By Jason McDowell Creative Director Published Apr 18, 2008 at 10:07 AM

When you spin The 1900s' new album, "Cold and Kind," released last year, you might be tempted to double check whether you just loaded a vinyl record onto your old turntable. The band more than just touches on disco, psychedelia and folk, as though it we're unwittingly transported through time, directly from the care-free, summery '60s.

Yet, while the music sounds out of time, it remains surprisingly relevant today. The harmonies dribble like syrup over saccharine violin and piano. It effortlessly glides from disco to folk, only to crunch things up with a bit of garage rock and drop back into unfathomably infectious pop.

I defy you to not enjoy the third track, "When I Say Go." The band's seen positive reviews in the Chicago Sun-Times, Pitchfork and Stereogum, which called The 1900s a "band to watch" and several singles have made quite positive rounds through the mp3 blogosphere.

The band has played in Milwaukee a couple times before, and tonight it returns again, to open for Stars, whom we interviewed earlier this week, at The Pabst Theater. If you find yourself depressed by the cloud cover and cold winds today, this show is sure to start the weekend off right.

We caught up with singer / guitarist, Edward Anderson, to see what's new. Hey, what's going on?

Edward Anderson: Oh, nothing. Just walking the streets downtown. It's a nice day.

OMC: You're in Chicago?

EA: Yeah.

OMC: Your band is called The 1900s. There is another band called The 1990s and another one called 1997, and, of course, the now defunct Death From Above 1979. How did that come about and how do you deal with that?

EA: It's kind of an annoyance, really. We've gotten to cities and we'll pull up and on the marquee it'll say "Tonight, the 1990s." It happens all the time. I don't think we knew of The 1990s or 1997 when we came up with the name. It was just one of those things that happens at once without really knowing. Like when they discovered DNA, it was discovered by three different people separately in the world at the same time.

OMC: How has the mp3 blogosphere changed the way you promote a record?

EA: That's tough. It's hard to say because I don't do much of the actual promotion myself, and also I haven't put out that many records before, so I don't really have much to weigh it against. Before, in my older bands, I would just release a record and no one would know about it. I think in a way the blogs have replaced some of the radio promotion that we would have done before. It's a way a lot of people hear about music, so it's nice to get those people on your side. On the other hand, I'll read some of the blogs and they'll say good or bad things, and I'm not even sure who the people are or if anybody even reads it. Anyone could post anything, so it's nice to have the blogs, but it's also nice to have some more established sources as well.

OMC: Do have other media support, like radio support?

EA: I don't know. We didn't really do too much radio promotion. I think we put our money towards other stuff. We probably just sent the CDs out to some of the colleges and I don't think we did much of a follow-up, or got any reports. But people have told me they heard the stuff, so I'm guessing it's getting played somewhere.

OMC: Your band is how old?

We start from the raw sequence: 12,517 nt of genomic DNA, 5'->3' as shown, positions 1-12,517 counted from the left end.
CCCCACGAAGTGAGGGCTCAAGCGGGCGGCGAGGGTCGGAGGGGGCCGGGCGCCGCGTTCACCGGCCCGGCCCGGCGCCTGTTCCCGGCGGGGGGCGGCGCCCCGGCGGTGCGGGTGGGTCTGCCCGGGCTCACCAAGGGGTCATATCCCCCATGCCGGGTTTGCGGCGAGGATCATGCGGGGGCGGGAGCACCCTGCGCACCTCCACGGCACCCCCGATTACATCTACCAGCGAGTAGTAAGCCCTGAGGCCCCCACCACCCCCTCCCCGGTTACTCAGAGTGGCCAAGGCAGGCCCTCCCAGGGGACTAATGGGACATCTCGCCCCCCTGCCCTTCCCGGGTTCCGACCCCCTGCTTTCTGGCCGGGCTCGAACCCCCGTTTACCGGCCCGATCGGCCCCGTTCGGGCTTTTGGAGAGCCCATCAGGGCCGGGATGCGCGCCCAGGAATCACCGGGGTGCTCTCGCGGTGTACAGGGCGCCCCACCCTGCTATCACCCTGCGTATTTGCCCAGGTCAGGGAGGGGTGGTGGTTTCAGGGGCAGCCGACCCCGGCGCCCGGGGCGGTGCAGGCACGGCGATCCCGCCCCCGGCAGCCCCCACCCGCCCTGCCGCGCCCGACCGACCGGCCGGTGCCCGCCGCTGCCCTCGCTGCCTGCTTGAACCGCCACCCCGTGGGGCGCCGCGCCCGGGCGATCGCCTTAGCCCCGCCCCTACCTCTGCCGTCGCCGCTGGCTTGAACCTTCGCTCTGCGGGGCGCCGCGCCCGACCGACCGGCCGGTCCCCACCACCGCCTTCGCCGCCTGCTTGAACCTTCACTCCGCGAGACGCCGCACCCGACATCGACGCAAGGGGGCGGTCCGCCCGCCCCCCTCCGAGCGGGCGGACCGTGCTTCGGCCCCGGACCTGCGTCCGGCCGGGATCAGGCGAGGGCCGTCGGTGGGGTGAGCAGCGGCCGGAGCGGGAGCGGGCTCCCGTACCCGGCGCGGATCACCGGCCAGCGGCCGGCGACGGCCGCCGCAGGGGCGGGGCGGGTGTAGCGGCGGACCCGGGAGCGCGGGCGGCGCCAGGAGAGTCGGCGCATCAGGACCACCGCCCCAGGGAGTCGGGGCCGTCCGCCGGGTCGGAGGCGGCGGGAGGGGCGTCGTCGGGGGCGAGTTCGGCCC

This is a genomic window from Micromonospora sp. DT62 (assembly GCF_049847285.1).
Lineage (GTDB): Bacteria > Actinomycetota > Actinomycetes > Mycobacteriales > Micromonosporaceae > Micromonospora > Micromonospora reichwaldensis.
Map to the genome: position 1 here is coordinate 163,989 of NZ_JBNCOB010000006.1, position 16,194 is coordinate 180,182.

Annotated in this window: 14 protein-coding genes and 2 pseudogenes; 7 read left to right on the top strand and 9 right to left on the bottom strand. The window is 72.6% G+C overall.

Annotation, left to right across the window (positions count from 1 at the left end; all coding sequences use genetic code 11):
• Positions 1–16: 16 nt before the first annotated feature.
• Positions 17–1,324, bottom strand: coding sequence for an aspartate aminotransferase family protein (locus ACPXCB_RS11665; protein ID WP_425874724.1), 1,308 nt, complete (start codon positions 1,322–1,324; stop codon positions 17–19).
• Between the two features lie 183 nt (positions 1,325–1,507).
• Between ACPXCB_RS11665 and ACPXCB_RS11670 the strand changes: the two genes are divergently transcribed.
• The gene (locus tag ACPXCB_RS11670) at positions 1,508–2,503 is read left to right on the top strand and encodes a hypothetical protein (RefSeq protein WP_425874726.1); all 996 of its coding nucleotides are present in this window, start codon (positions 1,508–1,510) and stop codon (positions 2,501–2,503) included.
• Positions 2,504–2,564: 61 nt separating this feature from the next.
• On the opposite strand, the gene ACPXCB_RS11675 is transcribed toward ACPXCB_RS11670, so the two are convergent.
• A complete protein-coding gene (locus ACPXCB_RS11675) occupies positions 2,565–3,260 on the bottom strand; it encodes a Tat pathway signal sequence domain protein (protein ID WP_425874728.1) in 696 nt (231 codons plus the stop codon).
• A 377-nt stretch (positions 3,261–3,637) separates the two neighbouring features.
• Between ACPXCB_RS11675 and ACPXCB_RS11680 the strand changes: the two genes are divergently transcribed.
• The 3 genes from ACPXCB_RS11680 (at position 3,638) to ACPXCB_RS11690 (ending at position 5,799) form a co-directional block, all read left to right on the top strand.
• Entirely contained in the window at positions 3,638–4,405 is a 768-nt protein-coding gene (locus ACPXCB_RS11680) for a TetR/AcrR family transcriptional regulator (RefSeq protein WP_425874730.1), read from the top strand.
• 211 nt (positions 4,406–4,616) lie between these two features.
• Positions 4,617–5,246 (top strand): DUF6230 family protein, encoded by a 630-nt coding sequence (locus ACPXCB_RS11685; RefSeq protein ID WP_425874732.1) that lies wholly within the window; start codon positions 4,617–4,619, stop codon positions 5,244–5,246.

EA: Two and a half, three years, maybe.

OMC: You've managed to open for a few significant bands, such as Iron and Wine and British Sea Power and...

EA: Stevie Jackson, from Belle and Sebastian is another one we just played with.

OMC: So, who has been the best act to open for?

EA: Oh, I can't say that! To be a little cheesy -- it's true, though -- but playing with Iron and Wine at The Pabst Theatre was, by far, one of our best concert experiences. At the time it was our biggest indoor show and it was very exciting, and went off really well and (lead singer) Sam (Beam) was really great, so that was amazing. But we have met and gotten to play with tons of really cool bands. In January we went out to the East Coast and played a couple shows with Stevie Jackson and we got to play as his backing band. He came on stage with us a little, so that was obviously exciting since we're huge fans.

OMC: How was playing such a huge festival like Lollapalooza?

EA: (Laughs). Fun and exciting and drunken. It was great. It's insane how much work goes into something like that. It's like a city within a city. It's completely mad.

OMC: And finally, since you've been to Milwaukee a few times before, have you had any exciting adventures?

EA: The time after we played with Sam at The Pabst, we played at this small theater, I forget what it's called, and we opened for this guy named Samwell.

OMC: Oh yeah, at the Miramar Theatre?

EA: He had a song called "What What, in the Butt." We were definitely thinking we were moving up in the world, going from Iron and Wine to Samwell. That was still kind of exciting, though. We got to meet him and he was very nice.

OMC: Yeah, I was at that show. It was an unusual experience.

EA: Yeah, you could say that.

Jason McDowell Creative Director

Jason McDowell grew up in central Iowa and moved to Milwaukee in 2000 to attend the Milwaukee Institute of Art and Design.

In 2006 he began working with OnMilwaukee as an advertising designer, but has since taken on a variety of rolls as the Creative Director, tackling all kinds of design problems, from digital to print, advertising to branding, icons to programming.

In 2016 he picked up the 414 Digital Star of the Year award.

Most other times he can be found racing bicycles, playing board games, or petting dogs.